Tuesday, October 4, 2005
The deep religious roots of New York tolerance.
Russell Shorto's history of New York City's impact on American political ideas ends with a long meditation on religion (of all things). Fundamentally, it's an attempt to root the pluralism and tolerance of the city — and, by extension, American cosmopolitanism and liberalism —in the religious worldview of the Dutch settlers of New Amsterdam:
Maybe this is the root of the historic tension between the country's two political traditions. The Puritan one, hogging the high moral ground, encamped in its shining city on a hill, has always despised the rowdy and godless gangs of New York. The us-them divide that conservative Christians maintain holds that, historically, they have Christian morality on their side while others have only their Enlightenment gods of science and reason. And some of their opponents like to believe this as well.
But it's a false divide. Both the Puritans who settled New England and who bequeathed to American politics much of their dogma, and the Dutch founders of New York based their societies on Christian principles. They just had different approaches to theology. The Puritans were more typical of their era, when religious intolerance was official policy in most nations. (It's true the Puritans themselves fled intolerance, but once they established themselves in America, they set up their own brutally intolerant regime.) Dutch Protestants, however, had experienced horrific violence at the hands of the Spanish Inquisition, and many had had enough of religious absolutism. Tolerance became codified into Dutch law, and Dutch cities, which had high concentrations of minorities, flourished. As a result, when the Dutch founded their New World colony centered on Manhattan Island, it, too, was a mixed society, and it, too, had as its social glue this notion of tolerance.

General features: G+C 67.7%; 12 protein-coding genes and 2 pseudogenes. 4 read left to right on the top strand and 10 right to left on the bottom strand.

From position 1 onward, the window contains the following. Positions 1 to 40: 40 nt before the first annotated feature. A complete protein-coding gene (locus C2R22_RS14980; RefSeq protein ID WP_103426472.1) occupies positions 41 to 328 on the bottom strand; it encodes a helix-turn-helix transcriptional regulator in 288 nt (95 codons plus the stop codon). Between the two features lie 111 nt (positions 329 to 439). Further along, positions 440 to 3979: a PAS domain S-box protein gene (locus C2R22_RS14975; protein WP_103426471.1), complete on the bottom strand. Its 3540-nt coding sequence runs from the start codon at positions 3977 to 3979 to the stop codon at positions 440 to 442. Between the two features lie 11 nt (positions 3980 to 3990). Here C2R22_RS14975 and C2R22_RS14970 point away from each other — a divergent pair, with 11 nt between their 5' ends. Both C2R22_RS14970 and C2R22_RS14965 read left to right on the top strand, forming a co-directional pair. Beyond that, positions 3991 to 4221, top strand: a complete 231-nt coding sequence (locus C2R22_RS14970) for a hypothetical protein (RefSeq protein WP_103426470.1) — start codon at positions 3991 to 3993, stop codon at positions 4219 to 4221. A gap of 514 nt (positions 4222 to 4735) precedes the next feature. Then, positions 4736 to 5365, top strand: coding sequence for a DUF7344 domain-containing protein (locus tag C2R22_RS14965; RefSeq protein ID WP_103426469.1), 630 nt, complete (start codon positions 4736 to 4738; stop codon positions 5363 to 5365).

The point is that tolerance was at the time seen most fundamentally as a theological issue. The Puritans' righteousness came from the conviction — common to all absolutists — that their faith was the only correct one, so that God compelled them to uphold it and to vanquish others. Those who argued for tolerance did so from a more humble, but equally theological, stance. In the words of one early advocate of tolerance, "Many will be damned on Judgment Day because they killed innocent people, but nobody will be damned because he killed nobody."
Looking all the way back, then, New York's mixed society, and with it America's, owes its origins not to accident or geography but at least in part to a Christian conviction, won by the experience of slaughter and mayhem, that we — whoever we are at the moment — may not be smart enough to know God's mind. The unlikeliest notion in the world therefore follows: that New York's cultural mosh pit is built on a foundation of humility.
The attacks of 9/11, with their apocalyptic overtones, were pure protein for the Puritan impulse, with its conviction of America's God-ordained role in history. Those who would stand up to the Puritan strain, which many people believe has reached the stage of posing an unprecedented danger, might want to exploit the fact that their tradition, just as much as the Puritans', sits on a religious foundation. Pluralism and morality aren't two separate things but are joined, and it's from that juncture that much of what we call American comes.
("All Political Ideas Are Local," Russell Shorto, New York Times Magazine 10.2.05, reg req'd)
Copyright © 2005 by Philocrites | Posted 4 October 2005 at 10:16 PM